Rebecca K. Reynolds

Honest Company for the Journey

Even the Darkness is Light to Him

This morning I played a song for the first time in maybe fifteen years. "Even the Darkness is Light to Him" is on the Michael Card album that I used to use when my big teenagers were babies, and it's probably my favorite song on the record.


It was interesting listening to the lyrics after everything that has happened to us as a family. I felt a twinge of pain when I got to, "Would not Jesus safely keep, little ones He loves asleep?"


"Is that how this works?" I thought. "Does that mean everybody who isn't kept safe isn't loved?"


I thought about what I am reading in Shusaku Endo's _Silence_, the horrific torment of thousands of Japanese Christians, and the news stories of mass persecution and murder of Christians happening right now around the world.  I thought about the trajectory of our nation, and what is likely in the future for Christian families here.


I traced back through the stories of friends I know who were grossly abused as children. I hurt for friends who are fighting through serious illnesses in their beautiful sons and daughters, and I grieved for parents whose children no longer live in bodily form in this world.


I considered grown children of believing parents who are wandering or defiant, and I held the heartbreak, the regret, the disorientation that this creates.


I thought of the little girl in our area who was kidnapped a few weeks ago, about how thousands of us have been looking for her, praying for her, and how she remains in danger.


It almost makes me angry, in light of all that, to hear this question, "Would not Jesus safely keep, little ones He loves asleep?"


And yet the same Bible that tells us about Christ's love also tells us that we will be led like sheep to slaughter. It promises hardship, while telling us His yoke is light. It tells us that nothing can tear us from His hand, while saying that we must pick up our cross if we will follow Him. It urges us to rejoice in all things, then describes a world in which joy will be counterintuitive.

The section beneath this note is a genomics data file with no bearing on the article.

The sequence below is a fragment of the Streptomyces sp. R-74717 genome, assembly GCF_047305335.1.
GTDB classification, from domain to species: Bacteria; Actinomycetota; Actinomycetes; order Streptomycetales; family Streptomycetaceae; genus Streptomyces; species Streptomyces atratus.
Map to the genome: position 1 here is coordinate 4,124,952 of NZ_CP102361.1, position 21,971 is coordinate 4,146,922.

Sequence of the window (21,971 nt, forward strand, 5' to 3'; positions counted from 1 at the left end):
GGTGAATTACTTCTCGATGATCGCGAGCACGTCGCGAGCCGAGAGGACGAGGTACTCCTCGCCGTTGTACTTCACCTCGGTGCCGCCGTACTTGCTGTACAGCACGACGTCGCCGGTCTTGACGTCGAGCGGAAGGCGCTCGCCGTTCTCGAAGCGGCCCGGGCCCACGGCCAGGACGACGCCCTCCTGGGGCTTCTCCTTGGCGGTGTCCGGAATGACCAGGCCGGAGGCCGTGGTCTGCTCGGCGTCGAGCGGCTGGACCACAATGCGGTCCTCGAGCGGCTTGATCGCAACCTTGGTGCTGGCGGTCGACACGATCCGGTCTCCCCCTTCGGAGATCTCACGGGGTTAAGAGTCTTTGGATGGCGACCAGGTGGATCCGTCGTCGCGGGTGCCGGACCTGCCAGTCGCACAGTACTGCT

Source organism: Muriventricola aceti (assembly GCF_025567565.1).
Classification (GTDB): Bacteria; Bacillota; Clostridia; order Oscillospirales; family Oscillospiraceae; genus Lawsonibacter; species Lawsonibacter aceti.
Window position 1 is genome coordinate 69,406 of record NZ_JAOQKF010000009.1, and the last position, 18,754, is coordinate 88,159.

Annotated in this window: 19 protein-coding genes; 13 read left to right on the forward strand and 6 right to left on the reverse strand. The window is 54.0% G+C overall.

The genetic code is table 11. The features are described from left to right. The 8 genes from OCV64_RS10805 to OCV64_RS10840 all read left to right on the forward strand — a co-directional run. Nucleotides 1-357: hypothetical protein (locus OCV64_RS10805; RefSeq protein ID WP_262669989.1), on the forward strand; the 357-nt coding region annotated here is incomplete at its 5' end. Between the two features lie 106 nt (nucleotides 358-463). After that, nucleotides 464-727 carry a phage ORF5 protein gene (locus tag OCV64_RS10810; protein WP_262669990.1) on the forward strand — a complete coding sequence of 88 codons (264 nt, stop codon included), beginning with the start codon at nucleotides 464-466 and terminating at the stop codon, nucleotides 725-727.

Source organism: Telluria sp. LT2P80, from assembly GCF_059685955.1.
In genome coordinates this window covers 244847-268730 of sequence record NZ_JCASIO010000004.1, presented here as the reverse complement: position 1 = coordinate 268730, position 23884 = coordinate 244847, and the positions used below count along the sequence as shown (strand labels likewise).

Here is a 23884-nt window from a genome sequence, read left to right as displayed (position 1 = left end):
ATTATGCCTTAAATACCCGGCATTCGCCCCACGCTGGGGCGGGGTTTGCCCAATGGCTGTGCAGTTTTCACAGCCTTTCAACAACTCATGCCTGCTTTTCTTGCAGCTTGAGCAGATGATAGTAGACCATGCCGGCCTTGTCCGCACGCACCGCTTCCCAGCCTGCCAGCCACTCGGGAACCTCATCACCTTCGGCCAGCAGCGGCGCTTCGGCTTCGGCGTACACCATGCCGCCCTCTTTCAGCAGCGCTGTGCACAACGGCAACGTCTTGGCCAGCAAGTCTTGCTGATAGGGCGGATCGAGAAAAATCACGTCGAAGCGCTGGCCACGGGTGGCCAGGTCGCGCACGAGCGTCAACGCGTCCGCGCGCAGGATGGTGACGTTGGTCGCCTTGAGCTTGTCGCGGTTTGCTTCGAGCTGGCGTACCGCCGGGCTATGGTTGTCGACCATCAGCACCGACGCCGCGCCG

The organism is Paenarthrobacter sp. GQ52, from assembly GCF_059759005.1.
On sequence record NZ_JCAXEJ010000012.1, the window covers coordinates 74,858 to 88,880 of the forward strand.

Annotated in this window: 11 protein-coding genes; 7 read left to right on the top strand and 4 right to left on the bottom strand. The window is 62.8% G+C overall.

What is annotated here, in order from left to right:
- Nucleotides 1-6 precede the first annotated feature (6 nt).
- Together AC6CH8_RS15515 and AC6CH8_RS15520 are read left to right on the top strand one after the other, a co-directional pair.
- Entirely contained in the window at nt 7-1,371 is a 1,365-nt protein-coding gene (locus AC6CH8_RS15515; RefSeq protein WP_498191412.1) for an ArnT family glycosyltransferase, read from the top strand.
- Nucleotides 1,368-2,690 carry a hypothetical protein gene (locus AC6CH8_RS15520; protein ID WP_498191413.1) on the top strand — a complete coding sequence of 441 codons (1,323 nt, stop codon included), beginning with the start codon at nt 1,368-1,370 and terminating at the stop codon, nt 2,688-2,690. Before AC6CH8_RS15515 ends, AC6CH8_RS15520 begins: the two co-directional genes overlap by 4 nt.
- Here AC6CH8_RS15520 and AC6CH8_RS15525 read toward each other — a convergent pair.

I'm currently listening to the audiobook for _All the Light We Cannot See_, and I am horrified by the vulnerability of a blind girl and an orphaned boy in the midst of a massive world war. I think part of the reason this book is so popular right now is that we all feel like this a little bit, unable to penetrate the forms of this present chaos, unprotected against overwhelming odds.


"Safety" is an interesting concept, isn't it? Jesus could sleep while the storm raged, even if that boat was sailing Him a few hours closer to His torture and death. He slept as if He were already safe -- then He woke to make the wind and the waves be still, almost as an afterthought. Taming nature was a far more difficult task than avoiding crucifixion. What does this tell us?


Was the ability to make the storm stop what made Him safe enough to sleep, or is there a deeper principle at work here? Did He understand that "safety" transcends the protection of a physical body? Is there a rest that comes with resignation to the sovereignty of a larger plan?


"Do not fear the one who can kill the body," the Bible says. Fear something else... but what is it? Why is that to be feared instead? What does that fear look like?


As I've been reading Bonhoeffer's _Life Together,_ I've been impressed that this disciple of Christ was known by his joy and gratitude, even in the concentration camp. When he was called to execution he was optimistic, telling a fellow captive that life was just beginning for him.


"Even the darkeness is light to Him, night is as bright as the day." As I hold all of these grave realities in the balance, I begin to see safety from a different angle. It is perhaps not divine intervention in all physical dangers, but grace that is large enough to carry us through the pain of our passing through this era of our lives. Perhaps the safety is in a love that, lo, will be with us always. Even unto the ends of the earth.